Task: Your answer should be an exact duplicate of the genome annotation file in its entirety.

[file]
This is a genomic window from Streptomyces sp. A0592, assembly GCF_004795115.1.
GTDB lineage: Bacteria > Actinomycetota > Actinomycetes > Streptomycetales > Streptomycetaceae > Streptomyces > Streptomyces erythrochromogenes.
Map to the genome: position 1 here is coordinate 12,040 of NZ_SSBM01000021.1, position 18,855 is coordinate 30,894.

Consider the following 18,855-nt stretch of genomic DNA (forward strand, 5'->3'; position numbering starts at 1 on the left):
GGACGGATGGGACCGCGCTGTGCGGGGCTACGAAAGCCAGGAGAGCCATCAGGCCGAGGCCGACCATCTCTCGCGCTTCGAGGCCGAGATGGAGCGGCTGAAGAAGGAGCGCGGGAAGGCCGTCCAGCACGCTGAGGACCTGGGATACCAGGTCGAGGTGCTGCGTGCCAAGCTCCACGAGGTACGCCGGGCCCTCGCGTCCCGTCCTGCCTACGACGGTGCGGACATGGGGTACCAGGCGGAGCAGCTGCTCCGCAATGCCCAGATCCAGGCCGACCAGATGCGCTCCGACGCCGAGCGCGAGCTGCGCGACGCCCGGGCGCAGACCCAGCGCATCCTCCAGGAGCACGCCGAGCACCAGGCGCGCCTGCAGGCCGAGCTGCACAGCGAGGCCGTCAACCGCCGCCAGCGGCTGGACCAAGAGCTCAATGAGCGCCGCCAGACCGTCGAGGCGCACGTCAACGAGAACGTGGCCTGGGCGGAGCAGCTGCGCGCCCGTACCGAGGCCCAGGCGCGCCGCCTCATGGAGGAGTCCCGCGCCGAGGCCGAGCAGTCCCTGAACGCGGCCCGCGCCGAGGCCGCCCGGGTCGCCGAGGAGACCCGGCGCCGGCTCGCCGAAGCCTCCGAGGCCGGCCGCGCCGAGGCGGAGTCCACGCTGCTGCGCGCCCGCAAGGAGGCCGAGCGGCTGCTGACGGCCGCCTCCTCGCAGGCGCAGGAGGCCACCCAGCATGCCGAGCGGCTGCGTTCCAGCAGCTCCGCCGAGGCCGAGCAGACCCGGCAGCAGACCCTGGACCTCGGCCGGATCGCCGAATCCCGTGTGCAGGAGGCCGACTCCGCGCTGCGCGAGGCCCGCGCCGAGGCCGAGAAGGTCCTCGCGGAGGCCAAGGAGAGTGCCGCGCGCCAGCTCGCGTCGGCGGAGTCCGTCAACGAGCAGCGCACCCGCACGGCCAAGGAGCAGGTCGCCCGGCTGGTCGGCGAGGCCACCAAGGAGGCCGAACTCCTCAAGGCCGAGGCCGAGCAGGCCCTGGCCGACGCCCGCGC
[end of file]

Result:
This is a genomic window from Streptomyces sp. A0592, assembly GCF_004795115.1.
GTDB lineage: Bacteria > Actinomycetota > Actinomycetes > Streptomycetales > Streptomycetaceae > Streptomyces > Streptomyces erythrochromogenes.
Map to the genome: position 1 here is coordinate 12,040 of NZ_SSBM01000021.1, position 18,855 is coordinate 30,894.

Consider the following 18,855-nt stretch of genomic DNA (forward strand, 5'->3'; position numbering starts at 1 on the left):
GGACGGATGGGACCGCGCTGTGCGGGGCTACGAAAGCCAGGAGAGCCATCAGGCCGAGGCCGACCATCTCTCGCGCTTCGAGGCCGAGATGGAGCGGCTGAAGAAGGAGCGCGGGAAGGCCGTCCAGCACGCTGAGGACCTGGGATACCAGGTCGAGGTGCTGCGTGCCAAGCTCCACGAGGTACGCCGGGCCCTCGCGTCCCGTCCTGCCTACGACGGTGCGGACATGGGGTACCAGGCGGAGCAGCTGCTCCGCAATGCCCAGATCCAGGCCGACCAGATGCGCTCCGACGCCGAGCGCGAGCTGCGCGACGCCCGGGCGCAGACCCAGCGCATCCTCCAGGAGCACGCCGAGCACCAGGCGCGCCTGCAGGCCGAGCTGCACAGCGAGGCCGTCAACCGCCGCCAGCGGCTGGACCAAGAGCTCAATGAGCGCCGCCAGACCGTCGAGGCGCACGTCAACGAGAACGTGGCCTGGGCGGAGCAGCTGCGCGCCCGTACCGAGGCCCAGGCGCGCCGCCTCATGGAGGAGTCCCGCGCCGAGGCCGAGCAGTCCCTGAACGCGGCCCGCGCCGAGGCCGCCCGGGTCGCCGAGGAGACCCGGCGCCGGCTCGCCGAAGCCTCCGAGGCCGGCCGCGCCGAGGCGGAGTCCACGCTGCTGCGCGCCCGCAAGGAGGCCGAGCGGCTGCTGACGGCCGCCTCCTCGCAGGCGCAGGAGGCCACCCAGCATGCCGAGCGGCTGCGTTCCAGCAGCTCCGCCGAGGCCGAGCAGACCCGGCAGCAGACCCTGGACCTCGGCCGGATCGCCGAATCCCGTGTGCAGGAGGCCGACTCCGCGCTGCGCGAGGCCCGCGCCGAGGCCGAGAAGGTCCTCGCGGAGGCCAAGGAGAGTGCCGCGCGCCAGCTCGCGTCGGCGGAGTCCGTCAACGAGCAGCGCACCCGCACGGCCAAGGAGCAGGTCGCCCGGCTGGTCGGCGAGGCCACCAAGGAGGCCGAACTCCTCAAGGCCGAGGCCGAGCAGGCCCTGGCCGACGCCCGCGC